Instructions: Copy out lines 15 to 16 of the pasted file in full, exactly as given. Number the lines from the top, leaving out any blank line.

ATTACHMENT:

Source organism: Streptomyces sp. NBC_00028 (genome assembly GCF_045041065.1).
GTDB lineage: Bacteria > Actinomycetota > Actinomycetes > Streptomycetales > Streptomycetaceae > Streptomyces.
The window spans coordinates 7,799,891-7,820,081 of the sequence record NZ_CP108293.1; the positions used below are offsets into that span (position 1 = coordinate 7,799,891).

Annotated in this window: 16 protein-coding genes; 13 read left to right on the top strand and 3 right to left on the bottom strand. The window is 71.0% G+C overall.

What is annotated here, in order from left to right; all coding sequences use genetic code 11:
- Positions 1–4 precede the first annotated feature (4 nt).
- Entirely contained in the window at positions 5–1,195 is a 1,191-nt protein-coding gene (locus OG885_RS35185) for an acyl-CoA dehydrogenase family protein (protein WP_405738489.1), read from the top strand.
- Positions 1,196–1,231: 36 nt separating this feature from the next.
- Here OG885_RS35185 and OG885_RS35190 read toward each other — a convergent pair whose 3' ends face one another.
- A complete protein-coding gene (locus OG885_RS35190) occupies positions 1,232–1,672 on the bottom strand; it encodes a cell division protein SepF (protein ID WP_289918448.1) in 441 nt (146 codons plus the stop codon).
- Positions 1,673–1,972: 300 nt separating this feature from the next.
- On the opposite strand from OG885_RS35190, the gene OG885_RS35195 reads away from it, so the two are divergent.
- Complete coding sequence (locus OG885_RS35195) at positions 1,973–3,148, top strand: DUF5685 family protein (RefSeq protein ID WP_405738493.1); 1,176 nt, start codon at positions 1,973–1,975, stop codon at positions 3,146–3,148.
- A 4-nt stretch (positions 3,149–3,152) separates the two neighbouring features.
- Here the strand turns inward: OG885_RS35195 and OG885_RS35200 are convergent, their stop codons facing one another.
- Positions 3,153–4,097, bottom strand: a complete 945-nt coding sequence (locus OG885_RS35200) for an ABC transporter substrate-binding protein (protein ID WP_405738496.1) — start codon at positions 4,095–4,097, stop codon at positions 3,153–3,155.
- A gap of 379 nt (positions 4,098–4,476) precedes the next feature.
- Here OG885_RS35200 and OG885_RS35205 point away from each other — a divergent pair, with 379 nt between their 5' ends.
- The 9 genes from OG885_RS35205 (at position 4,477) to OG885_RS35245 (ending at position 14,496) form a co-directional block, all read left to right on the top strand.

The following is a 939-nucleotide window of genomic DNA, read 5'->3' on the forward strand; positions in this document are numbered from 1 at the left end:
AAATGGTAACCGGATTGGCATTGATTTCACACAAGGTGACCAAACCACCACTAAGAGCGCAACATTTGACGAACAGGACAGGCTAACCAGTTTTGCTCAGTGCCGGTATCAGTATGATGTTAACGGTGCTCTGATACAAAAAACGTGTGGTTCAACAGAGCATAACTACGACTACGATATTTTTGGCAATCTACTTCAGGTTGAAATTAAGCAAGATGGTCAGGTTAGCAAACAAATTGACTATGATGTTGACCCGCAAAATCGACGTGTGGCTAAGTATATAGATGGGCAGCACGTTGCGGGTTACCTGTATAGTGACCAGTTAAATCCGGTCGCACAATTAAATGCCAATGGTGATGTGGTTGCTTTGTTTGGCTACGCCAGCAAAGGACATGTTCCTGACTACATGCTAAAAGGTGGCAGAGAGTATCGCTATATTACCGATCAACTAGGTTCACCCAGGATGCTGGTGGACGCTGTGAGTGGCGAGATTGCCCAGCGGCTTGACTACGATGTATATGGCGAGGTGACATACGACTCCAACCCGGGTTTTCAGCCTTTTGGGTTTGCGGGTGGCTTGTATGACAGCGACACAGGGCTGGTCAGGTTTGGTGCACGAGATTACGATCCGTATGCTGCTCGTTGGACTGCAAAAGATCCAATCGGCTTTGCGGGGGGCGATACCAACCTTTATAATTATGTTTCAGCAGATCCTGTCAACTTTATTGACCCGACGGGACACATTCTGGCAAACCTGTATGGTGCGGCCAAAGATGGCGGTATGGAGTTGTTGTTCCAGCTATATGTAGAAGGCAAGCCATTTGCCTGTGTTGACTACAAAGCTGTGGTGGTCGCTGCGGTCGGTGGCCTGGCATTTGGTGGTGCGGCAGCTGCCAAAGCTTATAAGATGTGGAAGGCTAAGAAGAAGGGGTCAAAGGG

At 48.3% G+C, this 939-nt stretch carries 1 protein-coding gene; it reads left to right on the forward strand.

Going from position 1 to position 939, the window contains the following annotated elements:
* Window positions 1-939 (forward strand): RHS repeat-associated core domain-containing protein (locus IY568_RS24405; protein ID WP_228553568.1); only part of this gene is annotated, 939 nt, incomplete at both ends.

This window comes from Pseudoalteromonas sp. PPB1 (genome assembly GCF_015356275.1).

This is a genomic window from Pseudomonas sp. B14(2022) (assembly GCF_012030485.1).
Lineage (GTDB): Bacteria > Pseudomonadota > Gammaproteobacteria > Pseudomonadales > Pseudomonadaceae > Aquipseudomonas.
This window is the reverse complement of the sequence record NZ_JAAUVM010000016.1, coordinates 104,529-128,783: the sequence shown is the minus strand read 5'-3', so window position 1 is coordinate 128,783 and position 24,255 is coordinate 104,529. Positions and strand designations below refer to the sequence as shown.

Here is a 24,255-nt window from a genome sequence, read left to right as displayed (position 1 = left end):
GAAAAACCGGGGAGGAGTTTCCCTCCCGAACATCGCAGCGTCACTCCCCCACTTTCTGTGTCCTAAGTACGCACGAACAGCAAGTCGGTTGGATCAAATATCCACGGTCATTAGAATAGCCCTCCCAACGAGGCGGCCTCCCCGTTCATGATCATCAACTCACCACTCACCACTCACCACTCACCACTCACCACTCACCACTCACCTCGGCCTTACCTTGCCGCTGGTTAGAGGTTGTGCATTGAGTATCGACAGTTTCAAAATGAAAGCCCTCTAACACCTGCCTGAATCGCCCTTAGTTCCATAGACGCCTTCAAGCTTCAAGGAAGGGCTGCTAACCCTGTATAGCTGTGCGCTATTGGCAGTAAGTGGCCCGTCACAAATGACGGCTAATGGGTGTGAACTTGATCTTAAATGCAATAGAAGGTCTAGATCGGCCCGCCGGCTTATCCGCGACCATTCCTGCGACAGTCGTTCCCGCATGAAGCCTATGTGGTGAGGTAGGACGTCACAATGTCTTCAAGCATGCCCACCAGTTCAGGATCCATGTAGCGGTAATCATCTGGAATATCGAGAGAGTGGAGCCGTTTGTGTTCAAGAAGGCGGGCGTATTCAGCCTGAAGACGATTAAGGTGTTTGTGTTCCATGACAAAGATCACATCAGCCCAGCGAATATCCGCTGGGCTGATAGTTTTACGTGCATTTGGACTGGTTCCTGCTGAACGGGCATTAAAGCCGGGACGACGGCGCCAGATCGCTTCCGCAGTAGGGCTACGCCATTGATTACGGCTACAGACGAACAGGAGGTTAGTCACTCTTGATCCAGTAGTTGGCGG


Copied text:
- Here the strand turns inward: OG885_RS35195 and OG885_RS35200 are convergent, their stop codons facing one another.
- Positions 3,153–4,097, bottom strand: a complete 945-nt coding sequence (locus OG885_RS35200) for an ABC transporter substrate-binding protein (protein ID WP_405738496.1) — start codon at positions 4,095–4,097, stop codon at positions 3,153–3,155.